Clayton J. Drees, President
Dr. Clay Drees earned his doctorate from the Claremont Graduate School in California in 1991 after having taught high school for seven years, including a two-year stint with the Peace Corps in Sierra Leone, West Africa. He is Professor of History at Virginia Wesleyan University, where he teaches courses in medieval and early modern European, African and Islamic history. A two-time recipient of the Samuel Nelson Gray distinguished teaching award in 1998 and 2015, Drees has also served VWU as director of the general studies program (1999-2005) and as chair of the social science division (2005-11). His published books inlcude Authority and Dissent in the English Church (Edwin Mellen, 1997), The Late Medieval Age of Crisis and Renewal (Greenwood, 2001) and Bishop Richard Fox of Winchester: Architect of the Tudor Age (McFarland, 2014). He has lived in Virginia Beach for 26 years with his wife Val.
Jacob M. Blosser, Vice President
Dr. Jacob M. Blosser joined the Department of History and Government in fall 2006. He earned his bachelor of arts in history and English from Milligan College in 1999, his master’s in history from James Madison University in 2001 and his doctorate in history from the University of South Carolina in 2006.
He teaches American history survey courses as well as upper-level and graduate courses in colonial and revolutionary America, the Atlantic World and early modern Europe. He is particularly interested in religious history, popular culture and the history of the book.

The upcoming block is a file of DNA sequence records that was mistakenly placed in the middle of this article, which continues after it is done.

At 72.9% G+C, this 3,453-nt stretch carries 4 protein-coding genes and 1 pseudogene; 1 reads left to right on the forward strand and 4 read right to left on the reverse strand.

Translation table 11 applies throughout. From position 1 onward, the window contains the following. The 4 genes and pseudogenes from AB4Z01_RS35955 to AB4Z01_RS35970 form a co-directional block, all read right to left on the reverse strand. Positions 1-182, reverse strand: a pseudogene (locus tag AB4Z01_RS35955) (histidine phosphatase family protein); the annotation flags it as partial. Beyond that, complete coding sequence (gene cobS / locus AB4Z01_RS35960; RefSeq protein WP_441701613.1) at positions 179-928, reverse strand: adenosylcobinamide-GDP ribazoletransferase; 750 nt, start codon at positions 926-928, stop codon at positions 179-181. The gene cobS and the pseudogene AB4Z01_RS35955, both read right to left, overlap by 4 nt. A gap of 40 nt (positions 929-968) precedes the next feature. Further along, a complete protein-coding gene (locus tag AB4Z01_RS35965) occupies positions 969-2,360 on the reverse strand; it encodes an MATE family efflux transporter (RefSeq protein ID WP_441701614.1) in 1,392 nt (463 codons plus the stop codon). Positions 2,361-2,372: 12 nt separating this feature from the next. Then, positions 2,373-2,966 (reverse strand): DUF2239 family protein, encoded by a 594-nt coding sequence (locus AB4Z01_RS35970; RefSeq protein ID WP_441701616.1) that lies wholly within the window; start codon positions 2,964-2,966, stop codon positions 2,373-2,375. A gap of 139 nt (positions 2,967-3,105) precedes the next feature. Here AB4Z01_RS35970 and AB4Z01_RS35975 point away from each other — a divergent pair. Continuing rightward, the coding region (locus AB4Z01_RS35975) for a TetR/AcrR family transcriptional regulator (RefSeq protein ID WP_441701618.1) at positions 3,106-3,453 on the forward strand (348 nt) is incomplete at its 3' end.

His teachings and research have been supported by grants from the National Endowment for the Humanities, the American Historical Association, the Colonial Williamsburg Foundation, the Folger Shakespeare Library, the American Antiquarian Society, the Virginia Historical Society and the Historical Society of the Episcopal Church.
Jochen Burgtorf, Advisory Board Chair
Dr. Jochen Burgtorf is Professor of Medieval History at California State University, Fullerton. His research interests encompass the crusades and the military orders; the medieval papacy; and the history of refugees. His publications include The Debate on the Trial of the Templars (1307-1314); The Central Convent of Hospitallers and Templars: History, Organization, and Personnel, 1099/1120-1310; various articles in Ordines Militares: Yearbook for the Study of the Military Orders; as well as an essay on Piers Gaveston and King Edward II of England in Fourteenth Century England. Professor Burgtorf is a collaborator of the “Pius-Stiftung/Regesta Pontificum Romanorum” (an international research project on papal documents); a recipient of the Nicky B. Carpenter Fellowship in Manuscript Studies at the Hill Museum and Manuscript Library; a special-features presenter for the History Channel’s series “Vikings;”a former chair of CSU Fullerton’s Department of History; and a past president of Phi Alpha Theta.